Man convicted of abusing nieces can be named for the first time
A man who was convicted of sexually abusing his nieces can be named for the first time after the victims waived their rights to anonymity.
Gerald O’Hara, of Beech Road, Limavady, was found guilty of eight charges of indecent assault by a Derry Crown Court jury earlier this year.
The court heard he abused two of his nieces when they around 15-years-old.
He abused one of the girls on just one occasion while she was babysitting his children.
The girl was staying in the house overnight and O’Hara came into her room and indecently assaulted her.
The second victim was abused on a number of occasions by the defendant.
The court heard some of the abuse took place in the kitchen and the bedroom of the defendant’s home.
O’Hara also abused the girl in a coal bunker attached to his house on more than one occasion.
During the seven day trial, the defendant claimed that the victims were ‘telling lies’.
The court heard that the abuse has had ‘long lasting effects’ on both of the victims lives.
It was also revealed they had both suffered from Post Traumatic Stress Disorder as a result.
A prosecution barrister said there were a number of aggravating factors in the case.
They include the number of victims and the protracted period of time the abuse occurred.
She added the abuse was a breach of trust, as the victims viewed their aunts home as a place of respite from their own home where there were a number of difficulties.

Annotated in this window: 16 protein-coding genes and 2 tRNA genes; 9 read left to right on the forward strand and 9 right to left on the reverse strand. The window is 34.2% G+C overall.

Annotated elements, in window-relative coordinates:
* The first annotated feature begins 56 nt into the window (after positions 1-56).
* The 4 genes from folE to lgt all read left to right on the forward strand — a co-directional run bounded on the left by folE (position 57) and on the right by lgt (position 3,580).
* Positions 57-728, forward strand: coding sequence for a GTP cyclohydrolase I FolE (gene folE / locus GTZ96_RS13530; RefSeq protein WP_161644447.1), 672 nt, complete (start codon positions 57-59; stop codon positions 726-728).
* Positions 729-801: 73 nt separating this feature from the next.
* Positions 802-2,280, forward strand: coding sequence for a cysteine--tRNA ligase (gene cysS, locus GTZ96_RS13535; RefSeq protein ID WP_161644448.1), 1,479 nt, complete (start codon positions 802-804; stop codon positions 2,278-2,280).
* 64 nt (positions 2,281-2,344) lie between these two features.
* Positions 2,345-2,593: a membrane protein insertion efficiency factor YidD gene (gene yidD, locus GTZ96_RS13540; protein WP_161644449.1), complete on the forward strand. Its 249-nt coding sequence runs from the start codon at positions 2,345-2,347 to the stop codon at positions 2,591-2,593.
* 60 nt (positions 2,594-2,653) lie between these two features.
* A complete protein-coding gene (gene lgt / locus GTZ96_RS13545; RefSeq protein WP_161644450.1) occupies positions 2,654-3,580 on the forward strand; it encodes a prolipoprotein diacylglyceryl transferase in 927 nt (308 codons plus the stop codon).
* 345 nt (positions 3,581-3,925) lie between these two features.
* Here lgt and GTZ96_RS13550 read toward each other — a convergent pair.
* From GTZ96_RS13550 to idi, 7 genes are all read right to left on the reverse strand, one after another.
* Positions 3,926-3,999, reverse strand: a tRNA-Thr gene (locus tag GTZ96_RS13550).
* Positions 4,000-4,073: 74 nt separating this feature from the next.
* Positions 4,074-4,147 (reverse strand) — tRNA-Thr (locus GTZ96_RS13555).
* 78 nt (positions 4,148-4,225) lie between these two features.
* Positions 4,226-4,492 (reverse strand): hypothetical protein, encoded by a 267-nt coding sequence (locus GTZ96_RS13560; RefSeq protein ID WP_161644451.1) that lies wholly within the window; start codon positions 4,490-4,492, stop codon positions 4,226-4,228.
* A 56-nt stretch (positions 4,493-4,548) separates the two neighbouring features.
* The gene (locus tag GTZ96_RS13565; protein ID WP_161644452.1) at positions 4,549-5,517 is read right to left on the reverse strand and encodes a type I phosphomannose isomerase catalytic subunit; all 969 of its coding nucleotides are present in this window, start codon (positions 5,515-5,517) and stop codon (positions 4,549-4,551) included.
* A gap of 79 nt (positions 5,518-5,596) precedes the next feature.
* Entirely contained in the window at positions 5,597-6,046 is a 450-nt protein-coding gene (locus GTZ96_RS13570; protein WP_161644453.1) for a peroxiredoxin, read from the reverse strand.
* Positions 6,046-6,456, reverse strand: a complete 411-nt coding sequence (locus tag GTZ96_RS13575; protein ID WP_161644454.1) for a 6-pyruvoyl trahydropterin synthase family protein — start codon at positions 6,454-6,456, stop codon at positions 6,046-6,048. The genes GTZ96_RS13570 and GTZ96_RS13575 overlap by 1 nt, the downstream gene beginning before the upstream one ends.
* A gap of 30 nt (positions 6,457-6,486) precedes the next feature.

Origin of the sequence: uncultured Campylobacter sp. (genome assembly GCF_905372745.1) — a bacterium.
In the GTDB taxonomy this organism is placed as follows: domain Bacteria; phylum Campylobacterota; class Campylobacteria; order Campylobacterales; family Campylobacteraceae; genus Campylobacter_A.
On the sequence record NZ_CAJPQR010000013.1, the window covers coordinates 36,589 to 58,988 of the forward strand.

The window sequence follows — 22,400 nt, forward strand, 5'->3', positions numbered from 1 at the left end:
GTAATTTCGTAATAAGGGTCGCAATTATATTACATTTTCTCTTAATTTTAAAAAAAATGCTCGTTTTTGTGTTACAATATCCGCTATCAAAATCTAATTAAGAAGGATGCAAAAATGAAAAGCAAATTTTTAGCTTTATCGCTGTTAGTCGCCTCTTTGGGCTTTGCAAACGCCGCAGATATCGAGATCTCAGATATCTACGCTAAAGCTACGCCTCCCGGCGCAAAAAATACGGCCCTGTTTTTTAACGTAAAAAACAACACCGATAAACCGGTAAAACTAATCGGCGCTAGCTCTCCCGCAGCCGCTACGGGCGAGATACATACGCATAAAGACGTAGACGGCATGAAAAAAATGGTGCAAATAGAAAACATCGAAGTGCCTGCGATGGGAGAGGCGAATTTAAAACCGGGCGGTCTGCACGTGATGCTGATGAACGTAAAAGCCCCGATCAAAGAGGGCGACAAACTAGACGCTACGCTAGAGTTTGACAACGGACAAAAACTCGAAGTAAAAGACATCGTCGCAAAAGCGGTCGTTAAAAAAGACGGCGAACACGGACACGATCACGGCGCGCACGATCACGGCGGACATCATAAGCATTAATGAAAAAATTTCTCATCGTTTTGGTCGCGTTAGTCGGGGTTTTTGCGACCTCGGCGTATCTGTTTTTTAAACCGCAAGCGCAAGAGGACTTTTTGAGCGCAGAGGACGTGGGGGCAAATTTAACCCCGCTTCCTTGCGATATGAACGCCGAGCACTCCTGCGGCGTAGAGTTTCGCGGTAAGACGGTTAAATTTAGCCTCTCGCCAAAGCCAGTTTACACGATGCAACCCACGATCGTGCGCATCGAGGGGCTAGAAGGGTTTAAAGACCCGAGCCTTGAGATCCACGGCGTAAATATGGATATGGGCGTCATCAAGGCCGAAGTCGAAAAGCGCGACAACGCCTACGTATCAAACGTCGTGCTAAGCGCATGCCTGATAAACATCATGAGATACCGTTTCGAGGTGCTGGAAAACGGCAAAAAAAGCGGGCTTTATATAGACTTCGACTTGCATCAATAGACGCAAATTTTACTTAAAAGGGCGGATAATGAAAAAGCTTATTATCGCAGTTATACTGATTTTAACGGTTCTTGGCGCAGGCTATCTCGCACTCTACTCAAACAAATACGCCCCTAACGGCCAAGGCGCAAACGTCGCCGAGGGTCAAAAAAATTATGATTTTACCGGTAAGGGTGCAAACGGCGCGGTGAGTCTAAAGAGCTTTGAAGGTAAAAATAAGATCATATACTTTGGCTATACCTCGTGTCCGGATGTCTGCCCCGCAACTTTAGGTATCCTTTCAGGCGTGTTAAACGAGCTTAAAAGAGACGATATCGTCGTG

The barrister told the court the O’Hara’s house ‘ought to have been seen as a safe place’ for the victims.
Defence counsel Martin Rodgers QC said his client he ‘repects the judge, respects the jury and respects the outcome of the trial, but does not agree with it’.
He added that O’Hara maintains his innocence but accepts the verdict and has not instructed his defence team to lodge an appeal.
Mr Rodgers said the 65-year-old is a man of previous good character and has not committed any other criminal offences in the 27 years since he abused his nieces.
A number of references were handed into the court about the defendant.
Mr Rodgers said that there are members of the defendant’s immediate family who are currently receiving treatment for cancer.
He told the court that as a result of his conviction, O’Hara is ‘separated from his family at a time when he would have wanted to be there to provide support to them.’
Judge Philip Babington adjourned sentencing to consider the matter as it is not a ‘straight forward sentencing exercise.’
O’Hara was remanded in custody to appear in court again on May 23.